This French provincial three-piece bedroom set make-over has been a long time in finishing and has turned out to be truly a labor of love.
Two of the three pieces of French provincial furniture that will make up my grand daughters “Princess Room.”
Six-drawer dresser with its diversity of curved top, apron and feet and straight sides.
Front of dresser close up to show the silky chalk paint/dark wax finish and bronze painted drawer pulls.
What I thought would take a few hours of time to paint and wax ended up with nearly 100 hours of labor involved. It’s a good thing that I had not made a time or price estimate for this set upfront or I would have lost my shirt! Instead it’s a gift of love to my darling three-year-old granddaughter, Brenna Ann.
This set, according to the label in the desk drawer, is called Bonnett by Sears. I’ve heard from numerous furniture painters who have shared that they had the same set as a young girl. So apparently this was an affordable and highly popular furniture type for girls in the 1950’s through 1970’s.
The typical French provincial dresser “before,” painted originally in gold and white.
I found mine at a garage sale in Zeeland, MI, and paid just $25.00 per piece. The set contains a six-drawer, long dresser, a two-drawer bedside table and a matching headboard and footboard (not yet pictured.) This set is not constructed totally of hard wood and does have parts of MDF, but part of the beauty of chalk paint is that it can cover up the less than perfect.
A close up of the popular gold and white metal drawer pulls.You can also see the fake “grain” of the MDF.
The legs are molded plastic and washed in a gold tone spray paint.
Raised panels on drawers with original knobs (and a few of the many stickers on the set.)
When considering what colors to paint this set, I seriously considered a soft Antoinette pink with white trim…very girly-girly! However, even at the young age of just three-years-old my granddaughter tells me with certainty that blue is her favorite color. Her bedroom walls are painted in a pale blue color and her mother is partial to green, hence the blue/green combo topped off with dark wax. I decided ultimately to select a color combination she could grow up with and not out grow.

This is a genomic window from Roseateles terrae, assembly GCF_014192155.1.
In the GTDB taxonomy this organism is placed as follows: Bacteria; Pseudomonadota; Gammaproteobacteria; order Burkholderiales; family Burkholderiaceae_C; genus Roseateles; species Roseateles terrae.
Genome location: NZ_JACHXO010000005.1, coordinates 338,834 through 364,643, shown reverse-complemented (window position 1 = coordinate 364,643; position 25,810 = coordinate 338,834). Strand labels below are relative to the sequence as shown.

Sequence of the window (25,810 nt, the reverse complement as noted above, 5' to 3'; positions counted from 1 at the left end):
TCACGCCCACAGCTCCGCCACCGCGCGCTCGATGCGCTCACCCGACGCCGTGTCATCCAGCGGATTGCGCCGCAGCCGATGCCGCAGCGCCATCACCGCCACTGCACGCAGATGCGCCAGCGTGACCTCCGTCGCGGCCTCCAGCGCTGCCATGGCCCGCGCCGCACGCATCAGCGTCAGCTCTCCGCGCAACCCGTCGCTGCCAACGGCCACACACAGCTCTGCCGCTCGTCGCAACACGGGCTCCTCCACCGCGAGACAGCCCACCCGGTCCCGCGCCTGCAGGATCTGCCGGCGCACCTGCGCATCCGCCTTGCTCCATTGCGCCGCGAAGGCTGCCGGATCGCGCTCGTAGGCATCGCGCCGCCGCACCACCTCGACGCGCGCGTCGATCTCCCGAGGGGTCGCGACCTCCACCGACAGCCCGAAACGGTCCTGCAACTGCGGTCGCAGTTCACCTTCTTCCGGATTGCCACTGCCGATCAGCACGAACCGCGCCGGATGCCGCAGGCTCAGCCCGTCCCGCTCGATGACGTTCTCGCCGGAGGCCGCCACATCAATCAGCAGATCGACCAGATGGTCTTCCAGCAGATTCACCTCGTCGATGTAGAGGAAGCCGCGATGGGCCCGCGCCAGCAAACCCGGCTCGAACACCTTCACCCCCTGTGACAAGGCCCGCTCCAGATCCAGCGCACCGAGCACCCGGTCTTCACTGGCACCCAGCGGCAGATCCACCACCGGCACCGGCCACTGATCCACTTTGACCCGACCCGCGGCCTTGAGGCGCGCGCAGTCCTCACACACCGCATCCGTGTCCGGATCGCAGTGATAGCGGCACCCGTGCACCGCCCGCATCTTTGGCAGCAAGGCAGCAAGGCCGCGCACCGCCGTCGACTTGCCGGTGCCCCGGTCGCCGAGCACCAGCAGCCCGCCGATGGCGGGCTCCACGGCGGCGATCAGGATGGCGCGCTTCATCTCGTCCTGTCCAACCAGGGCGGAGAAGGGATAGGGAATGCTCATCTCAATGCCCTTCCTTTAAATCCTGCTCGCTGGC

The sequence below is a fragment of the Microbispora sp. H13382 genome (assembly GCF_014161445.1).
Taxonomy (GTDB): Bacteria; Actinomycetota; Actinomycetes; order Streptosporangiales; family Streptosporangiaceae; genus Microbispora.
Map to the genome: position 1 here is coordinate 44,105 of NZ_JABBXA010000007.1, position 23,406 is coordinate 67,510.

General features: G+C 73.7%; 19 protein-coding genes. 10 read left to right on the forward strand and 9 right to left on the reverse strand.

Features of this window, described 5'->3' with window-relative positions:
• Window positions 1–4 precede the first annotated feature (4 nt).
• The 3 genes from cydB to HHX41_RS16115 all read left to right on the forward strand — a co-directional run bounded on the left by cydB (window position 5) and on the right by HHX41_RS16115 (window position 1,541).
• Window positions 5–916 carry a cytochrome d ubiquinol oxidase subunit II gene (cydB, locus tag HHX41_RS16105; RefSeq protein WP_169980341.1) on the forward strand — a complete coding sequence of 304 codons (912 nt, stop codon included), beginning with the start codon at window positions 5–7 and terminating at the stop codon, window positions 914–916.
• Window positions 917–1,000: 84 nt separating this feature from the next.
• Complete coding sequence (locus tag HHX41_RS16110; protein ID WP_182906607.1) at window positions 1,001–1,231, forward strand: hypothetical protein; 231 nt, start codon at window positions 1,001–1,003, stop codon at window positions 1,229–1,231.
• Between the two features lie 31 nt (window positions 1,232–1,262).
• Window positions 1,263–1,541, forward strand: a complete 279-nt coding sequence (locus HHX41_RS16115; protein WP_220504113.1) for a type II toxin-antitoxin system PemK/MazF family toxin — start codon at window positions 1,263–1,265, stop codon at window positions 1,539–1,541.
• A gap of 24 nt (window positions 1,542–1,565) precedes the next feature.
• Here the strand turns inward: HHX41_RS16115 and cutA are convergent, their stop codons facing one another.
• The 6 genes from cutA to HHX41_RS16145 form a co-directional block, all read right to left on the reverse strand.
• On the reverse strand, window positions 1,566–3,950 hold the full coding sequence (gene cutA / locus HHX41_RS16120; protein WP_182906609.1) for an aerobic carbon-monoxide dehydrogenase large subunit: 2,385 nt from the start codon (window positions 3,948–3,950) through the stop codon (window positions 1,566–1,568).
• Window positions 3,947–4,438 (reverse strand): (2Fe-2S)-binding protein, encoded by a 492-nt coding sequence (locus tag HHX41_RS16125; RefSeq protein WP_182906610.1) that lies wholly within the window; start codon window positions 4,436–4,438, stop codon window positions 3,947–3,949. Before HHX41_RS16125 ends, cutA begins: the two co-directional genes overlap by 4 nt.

I painted the main part of the three-piece set in CeCe Caldwell’s Maine Blue. The trim and legs are painted in a custom green color that began as CeCe Caldwell’s Alaskan Green that I custom mixed to give the impression of blue/green summer water of Lake Michigan in the summer sunlight. Lake Michigan is where my son’s family has a summer cottage and he was raised there during the summer months. That lake played a big part in our lives and family memories and I miss it.
I know that in these photographs the green paint look like a light blue color but what looks light blue is indeed a custom translucent blue/green tone in reality.
I made a conscious choice to finish this furniture using AS dark wax directly painted over the blue and green paint – no light wax used first, as typically recommended and practiced. I had painted another small vintage cabinet in this same color combo and that piece of furniture probably gets more favorable comments than any other piece I have ever completed. I also just love the richness of the French provincial design finished this way and feel that this set will not be quickly outgrown.
The curvy metal handles are all original but many of the round drawer pulls were missing. I found these replacement pulls at Menard’s and I spray painted all the hardware in a Rustoloem Metallic Bronze so they would be color coordinated and look a bit more modern and elegant.
If you attempt to paint a French provincial set like this know these things:
- MDF needs a coat of Zinsser first before the chalk paint middle coat is used
- That to paint over the gold trim on the drawers and the plastic carved feet – plan on painting at four to five coats of paint to cover the gold as it has a tendency to bleed through. The gold showing through is quite pretty but it is hard to make it look uniform.
- Many dressers do not require special attention to the boards under the drawers, but with curvy drawers, this one does.
Would you have waxed this piece in dark wax directly over the paint to “tint” the color…or waxed in clear soft wax first? Thanks for reading!
Small House / Big Sky Donna